Next up on our NC geology road trip, we’re stopping on the Piedmont. A big swath of central North Carolina is represented by this physiographic region, which basically equates to the foothills of the Appalachians. I think I have made some people very confused when I’ve pronounced this in the French way that it looks to me, damn my Canadian upbringing, but apparently it sounds like PEEEEEEED-monT.
This is going to be a bit of a metaphorical road trip stop because most of the middle of North Carolina looks like this:
But, lots of evidence of the Piedmont’s geology is housed right outside my office in the North Carolina Museum of Natural Sciences!
The Piedmont houses a bunch of basins formed from the rifting of Pangaea and subsequent formation of the Atlantic Ocean. These Triassic and Jurassic-aged basins collectively form the Newark Supergroup, familiar to me because Nova Scotia sits on the northern end of this batch of formations! Many of the fossils collected from Newark Supergroup age rocks in North Carolina have been found in brick quarries.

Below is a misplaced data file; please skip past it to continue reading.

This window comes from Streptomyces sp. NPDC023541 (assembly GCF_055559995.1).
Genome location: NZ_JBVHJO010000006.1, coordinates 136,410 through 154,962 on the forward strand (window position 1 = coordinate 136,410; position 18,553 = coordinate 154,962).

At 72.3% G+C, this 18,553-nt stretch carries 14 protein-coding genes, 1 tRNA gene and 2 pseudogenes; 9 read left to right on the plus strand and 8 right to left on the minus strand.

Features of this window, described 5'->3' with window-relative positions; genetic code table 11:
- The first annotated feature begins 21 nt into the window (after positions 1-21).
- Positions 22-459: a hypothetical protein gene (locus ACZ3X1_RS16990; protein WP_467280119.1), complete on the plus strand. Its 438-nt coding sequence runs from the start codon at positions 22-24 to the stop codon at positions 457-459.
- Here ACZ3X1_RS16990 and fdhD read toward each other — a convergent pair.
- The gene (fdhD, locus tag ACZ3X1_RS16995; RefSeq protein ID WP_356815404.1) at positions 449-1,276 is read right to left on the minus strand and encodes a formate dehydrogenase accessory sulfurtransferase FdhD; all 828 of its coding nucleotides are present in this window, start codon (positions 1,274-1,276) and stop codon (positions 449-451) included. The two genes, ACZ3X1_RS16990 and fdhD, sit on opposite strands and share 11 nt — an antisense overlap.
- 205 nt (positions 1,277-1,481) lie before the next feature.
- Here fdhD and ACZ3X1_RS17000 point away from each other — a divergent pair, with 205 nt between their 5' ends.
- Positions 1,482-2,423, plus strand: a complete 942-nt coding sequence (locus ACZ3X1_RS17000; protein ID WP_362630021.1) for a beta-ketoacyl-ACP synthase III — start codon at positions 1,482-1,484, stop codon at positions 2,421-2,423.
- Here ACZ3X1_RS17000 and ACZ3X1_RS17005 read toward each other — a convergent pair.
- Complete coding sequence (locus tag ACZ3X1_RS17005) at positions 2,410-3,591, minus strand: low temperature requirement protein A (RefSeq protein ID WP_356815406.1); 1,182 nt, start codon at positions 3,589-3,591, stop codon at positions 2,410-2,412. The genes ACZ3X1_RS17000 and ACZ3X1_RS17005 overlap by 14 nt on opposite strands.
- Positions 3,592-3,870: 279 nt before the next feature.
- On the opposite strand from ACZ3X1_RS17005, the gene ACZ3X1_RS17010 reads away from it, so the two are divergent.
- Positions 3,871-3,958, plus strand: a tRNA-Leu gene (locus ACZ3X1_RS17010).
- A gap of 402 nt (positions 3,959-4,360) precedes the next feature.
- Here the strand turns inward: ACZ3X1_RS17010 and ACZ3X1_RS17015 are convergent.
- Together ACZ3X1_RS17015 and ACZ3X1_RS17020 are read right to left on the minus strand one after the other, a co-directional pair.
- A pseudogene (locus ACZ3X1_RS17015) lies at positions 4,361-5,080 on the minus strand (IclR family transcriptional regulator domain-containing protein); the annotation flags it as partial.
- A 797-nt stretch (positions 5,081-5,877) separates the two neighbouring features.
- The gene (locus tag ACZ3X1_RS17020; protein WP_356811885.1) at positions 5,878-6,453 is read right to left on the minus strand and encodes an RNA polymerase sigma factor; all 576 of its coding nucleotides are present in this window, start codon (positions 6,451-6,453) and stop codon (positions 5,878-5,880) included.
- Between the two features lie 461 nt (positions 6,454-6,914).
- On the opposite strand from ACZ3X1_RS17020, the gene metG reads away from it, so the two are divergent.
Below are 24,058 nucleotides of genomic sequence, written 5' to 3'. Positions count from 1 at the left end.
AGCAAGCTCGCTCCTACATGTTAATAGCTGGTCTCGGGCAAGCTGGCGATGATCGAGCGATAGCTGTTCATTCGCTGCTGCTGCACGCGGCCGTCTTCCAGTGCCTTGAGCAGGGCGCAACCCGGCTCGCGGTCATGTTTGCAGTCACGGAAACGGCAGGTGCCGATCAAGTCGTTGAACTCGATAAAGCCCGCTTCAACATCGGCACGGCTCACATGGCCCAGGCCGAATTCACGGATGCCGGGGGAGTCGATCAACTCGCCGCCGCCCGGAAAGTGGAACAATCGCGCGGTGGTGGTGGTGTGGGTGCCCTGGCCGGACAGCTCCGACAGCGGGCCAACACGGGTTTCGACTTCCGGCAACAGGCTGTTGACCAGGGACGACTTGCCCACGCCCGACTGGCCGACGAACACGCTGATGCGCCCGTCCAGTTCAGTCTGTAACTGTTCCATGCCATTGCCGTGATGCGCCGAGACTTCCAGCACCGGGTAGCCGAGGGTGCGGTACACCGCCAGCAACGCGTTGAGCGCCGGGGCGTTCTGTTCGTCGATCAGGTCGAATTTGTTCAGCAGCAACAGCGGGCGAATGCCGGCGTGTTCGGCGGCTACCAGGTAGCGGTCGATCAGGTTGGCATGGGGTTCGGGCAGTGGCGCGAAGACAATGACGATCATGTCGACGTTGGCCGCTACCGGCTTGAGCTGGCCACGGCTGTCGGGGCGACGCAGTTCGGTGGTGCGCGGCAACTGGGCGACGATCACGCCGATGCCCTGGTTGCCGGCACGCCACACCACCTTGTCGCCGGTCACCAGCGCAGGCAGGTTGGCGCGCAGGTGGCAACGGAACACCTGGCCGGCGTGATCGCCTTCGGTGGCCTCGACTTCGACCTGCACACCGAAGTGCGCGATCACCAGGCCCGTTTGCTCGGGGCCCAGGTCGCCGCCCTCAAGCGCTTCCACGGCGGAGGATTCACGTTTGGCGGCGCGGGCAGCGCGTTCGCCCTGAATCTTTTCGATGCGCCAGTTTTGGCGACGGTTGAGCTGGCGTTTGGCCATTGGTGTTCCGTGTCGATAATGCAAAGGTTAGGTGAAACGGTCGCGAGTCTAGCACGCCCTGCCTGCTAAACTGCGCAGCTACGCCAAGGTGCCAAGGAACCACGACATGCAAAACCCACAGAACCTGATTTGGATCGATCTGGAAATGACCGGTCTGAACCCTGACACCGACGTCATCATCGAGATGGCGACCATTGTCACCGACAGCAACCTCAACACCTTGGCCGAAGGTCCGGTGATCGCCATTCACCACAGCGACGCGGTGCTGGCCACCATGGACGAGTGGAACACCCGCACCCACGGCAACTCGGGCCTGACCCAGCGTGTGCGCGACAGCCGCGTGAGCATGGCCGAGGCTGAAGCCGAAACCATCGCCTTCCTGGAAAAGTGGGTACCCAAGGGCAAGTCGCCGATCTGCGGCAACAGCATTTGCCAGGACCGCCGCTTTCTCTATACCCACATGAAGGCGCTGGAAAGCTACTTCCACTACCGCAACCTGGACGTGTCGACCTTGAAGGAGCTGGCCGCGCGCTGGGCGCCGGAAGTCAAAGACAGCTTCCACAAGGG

There are some really nice fossils on display in the museum, from all kinds of fun Triassic critters like aetosaurs, phytosaurs, and dicynodonts (like this leg).
Last year Lindsay Zanno and Susan Drymala and colleagues also announced a brand new Triassic crocodylomorph from North Carolina, Carnufex carolinensis, the Carolina Butcher! Carnufex is a cool animal: it is one of the very earliest and most basal members of the Crocodylomorpha, and it may have been bipedal based on the small size of the humerus relative to the skull (although hindlimbs are unknown as of yet).
Triassic vertebrates are still not particularly abundant in North Carolina, so new specimens can be really significant and add to our understanding of this major transition time in Earth’s history. Even less well known in NC are rocks from the later part of the Mesozoic, although there are some tantalizing outcrops and bits and fragments.
Next time: we head to the beach!